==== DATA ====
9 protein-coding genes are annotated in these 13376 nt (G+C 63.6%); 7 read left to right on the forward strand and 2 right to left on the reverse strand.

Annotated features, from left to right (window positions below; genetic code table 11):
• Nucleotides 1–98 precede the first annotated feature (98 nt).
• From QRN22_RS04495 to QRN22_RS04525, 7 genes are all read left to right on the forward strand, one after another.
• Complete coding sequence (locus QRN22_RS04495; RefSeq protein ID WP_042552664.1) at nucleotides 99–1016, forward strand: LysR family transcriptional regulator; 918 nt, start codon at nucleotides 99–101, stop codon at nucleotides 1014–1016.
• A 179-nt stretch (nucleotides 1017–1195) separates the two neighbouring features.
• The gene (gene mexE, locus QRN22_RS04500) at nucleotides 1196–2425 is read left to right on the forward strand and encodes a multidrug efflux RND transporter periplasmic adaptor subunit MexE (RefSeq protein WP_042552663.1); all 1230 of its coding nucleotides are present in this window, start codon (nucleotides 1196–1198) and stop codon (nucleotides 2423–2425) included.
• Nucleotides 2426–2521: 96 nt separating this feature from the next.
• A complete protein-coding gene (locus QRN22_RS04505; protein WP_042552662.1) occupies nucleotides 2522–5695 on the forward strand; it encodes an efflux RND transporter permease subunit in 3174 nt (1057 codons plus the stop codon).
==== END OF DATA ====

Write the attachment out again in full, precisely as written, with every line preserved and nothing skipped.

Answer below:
9 protein-coding genes are annotated in these 13376 nt (G+C 63.6%); 7 read left to right on the forward strand and 2 right to left on the reverse strand.

Annotated features, from left to right (window positions below; genetic code table 11):
• Nucleotides 1–98 precede the first annotated feature (98 nt).
• From QRN22_RS04495 to QRN22_RS04525, 7 genes are all read left to right on the forward strand, one after another.
• Complete coding sequence (locus QRN22_RS04495; RefSeq protein ID WP_042552664.1) at nucleotides 99–1016, forward strand: LysR family transcriptional regulator; 918 nt, start codon at nucleotides 99–101, stop codon at nucleotides 1014–1016.
• A 179-nt stretch (nucleotides 1017–1195) separates the two neighbouring features.
• The gene (gene mexE, locus QRN22_RS04500) at nucleotides 1196–2425 is read left to right on the forward strand and encodes a multidrug efflux RND transporter periplasmic adaptor subunit MexE (RefSeq protein WP_042552663.1); all 1230 of its coding nucleotides are present in this window, start codon (nucleotides 1196–1198) and stop codon (nucleotides 2423–2425) included.
• Nucleotides 2426–2521: 96 nt separating this feature from the next.
• A complete protein-coding gene (locus QRN22_RS04505; protein WP_042552662.1) occupies nucleotides 2522–5695 on the forward strand; it encodes an efflux RND transporter permease subunit in 3174 nt (1057 codons plus the stop codon).